Disadvantages of Mixed Method Design


Although I talked about many benefits of mixed methods in my previous blog there are also many limitations as well. In this blog I will explain some of the more prominent disadvantages as well as writing a short list of disadvantages to sum it all up.

One of the main disadvantages of this design is that when you quantitize qualitative data it loses its flexibility and depth, which is one of the main advantages of qualitative research. This occurs because qualitative codes are multidimensional (Bazeley, 2004) while quantitative codes are one-dimensional and fixed so basically changing rich qualitative data to dichotomous variables produces one dimensional immutable data (Driscoll et al., 2007). It is possible for a researcher to avoid quantitizing qualitative data but it can become very time-consuming and complex process as it requires analysing, coding and integrating data from unstructured to structured data (Driscoll et al., 2007).

Another problem associated with mixed method design is the possible statistical measurement limitations of qualitative data when it has been quantitized as quantitized qualitative data is very vulnerable to collinearity (Roberts, 2000). Researchers having to collect and analyse qualitative data may reduce their sample size for the design to be less time-consuming and doing so can affect statistical procedures like analyses of variance and t-tests. This is a serious challenge for this design as the researcher may not have enough statistical power to support their research (Driscoll et al., 2007). Although this can be avoided if the researcher decides not to conduct a mixed method design that involves quantitization.

Weaknesses of Mixed Method Design (Onwuegbuzie & Johnson, 2004)
• Time Consuming & Expensive.
• Difficult finding a researcher with experience in both qualitative and quantitative research.
• Researcher has to learn multiple methods and be able to know how to mix each method effectively.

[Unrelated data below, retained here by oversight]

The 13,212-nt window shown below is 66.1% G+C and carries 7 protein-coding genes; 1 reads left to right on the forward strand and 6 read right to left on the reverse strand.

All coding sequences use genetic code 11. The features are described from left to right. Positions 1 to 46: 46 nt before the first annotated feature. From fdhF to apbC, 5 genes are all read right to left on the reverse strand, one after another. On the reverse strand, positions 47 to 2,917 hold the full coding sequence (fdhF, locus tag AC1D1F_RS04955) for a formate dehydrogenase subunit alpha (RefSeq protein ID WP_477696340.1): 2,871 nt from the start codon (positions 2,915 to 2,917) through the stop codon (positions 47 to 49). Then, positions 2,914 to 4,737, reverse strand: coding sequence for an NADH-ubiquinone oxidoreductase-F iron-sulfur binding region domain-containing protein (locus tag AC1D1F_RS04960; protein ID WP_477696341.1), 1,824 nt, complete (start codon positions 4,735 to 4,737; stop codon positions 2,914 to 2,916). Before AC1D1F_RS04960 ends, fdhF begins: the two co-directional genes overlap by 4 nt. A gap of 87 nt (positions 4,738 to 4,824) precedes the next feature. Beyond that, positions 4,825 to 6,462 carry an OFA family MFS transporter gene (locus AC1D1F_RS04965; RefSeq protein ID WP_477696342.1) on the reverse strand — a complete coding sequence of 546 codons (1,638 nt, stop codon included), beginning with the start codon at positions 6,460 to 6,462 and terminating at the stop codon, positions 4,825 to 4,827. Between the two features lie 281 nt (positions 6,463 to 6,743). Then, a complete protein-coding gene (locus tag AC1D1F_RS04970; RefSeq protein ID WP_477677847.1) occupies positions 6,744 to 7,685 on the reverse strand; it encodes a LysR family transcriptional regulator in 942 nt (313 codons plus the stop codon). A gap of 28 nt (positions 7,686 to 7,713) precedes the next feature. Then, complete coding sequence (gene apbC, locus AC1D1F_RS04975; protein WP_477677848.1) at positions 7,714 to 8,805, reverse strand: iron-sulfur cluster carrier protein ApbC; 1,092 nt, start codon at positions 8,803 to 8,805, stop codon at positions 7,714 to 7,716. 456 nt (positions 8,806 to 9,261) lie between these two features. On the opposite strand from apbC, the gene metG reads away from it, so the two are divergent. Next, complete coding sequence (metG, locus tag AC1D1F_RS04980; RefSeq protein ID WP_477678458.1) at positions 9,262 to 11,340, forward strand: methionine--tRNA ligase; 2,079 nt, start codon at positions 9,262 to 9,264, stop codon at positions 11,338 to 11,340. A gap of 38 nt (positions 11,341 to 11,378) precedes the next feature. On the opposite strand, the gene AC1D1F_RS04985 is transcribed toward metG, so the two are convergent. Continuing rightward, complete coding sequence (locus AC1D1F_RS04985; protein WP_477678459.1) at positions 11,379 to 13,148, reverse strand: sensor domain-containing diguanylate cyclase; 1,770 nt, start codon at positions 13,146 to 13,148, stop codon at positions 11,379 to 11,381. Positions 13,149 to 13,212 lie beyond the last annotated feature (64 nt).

• Methodological purists believe that a researcher should either pick the qualitative or quantitative paradigm and not both.
• How to interpret conflicting results & analysing quantitative data qualitatively still need to be figured out.

In conclusion mixed method design can an effective design to use but only if the researcher is well versed in both quantitative and qualitative research methods and also knows how to avoid the major challenges of the design (e.g. collinearity). For a researcher to be able to understand all these different methods and approaches it would become very time-consuming and expensive which may discourage many researchers.


6 responses »

  1. Not all studies call for a mixed method design, but for certain studies, it can definitely be beneficial. I recall a presentation given earlier this year in my Popps class, addressing the lack of available support for fathers of children with disabilities. The study looked at data of marriage breakups of family’s with children that had a disability. Not only was the quantitative data recorded but also qualitative, meaningful statements of the fathers experience, all with the view of finding interventions to improve coping methods and quality of family life. Yes this study was time consuming but well worth it, considering the impact its outcome can have on peoples lives.

    • I can see the huge benefits of mixed design like study you mention. Although there are a lot of disadvantages other than time and money costs that may make researchers avoid using this design based on the fact that all the kinks in the design have yet to be worked out. Onwuegbuzie and Johnson (2004) stated that dealing with conflicting results and being able to analyse quantitative data qualitatively has yet to be figured out which I see as a huge disadvantage. Also it has been said that it is very difficult to find reviewers for a journal that used mixed method as most of the time some may claim to be mixed method when one of these methods were used superficially.

  2. I think it is helpful to conduct mixed methods research in order to get a fuller picture. If one is worried about publishing challenges, one can always publish two articles (one with the qualitative part and the other with the quantitative part) so don’t let that stop you.

    • What about the publication of one article with both parts qualitative and quantitative broken down and the combined study with one supporting the other

  3. It is and added advantage in using a mixed research design since there is no pure method,say quali or quanti that stands on its own and fulfill the requrements. The one using a quanti method cannot avoid the description, of which is the quali approach.

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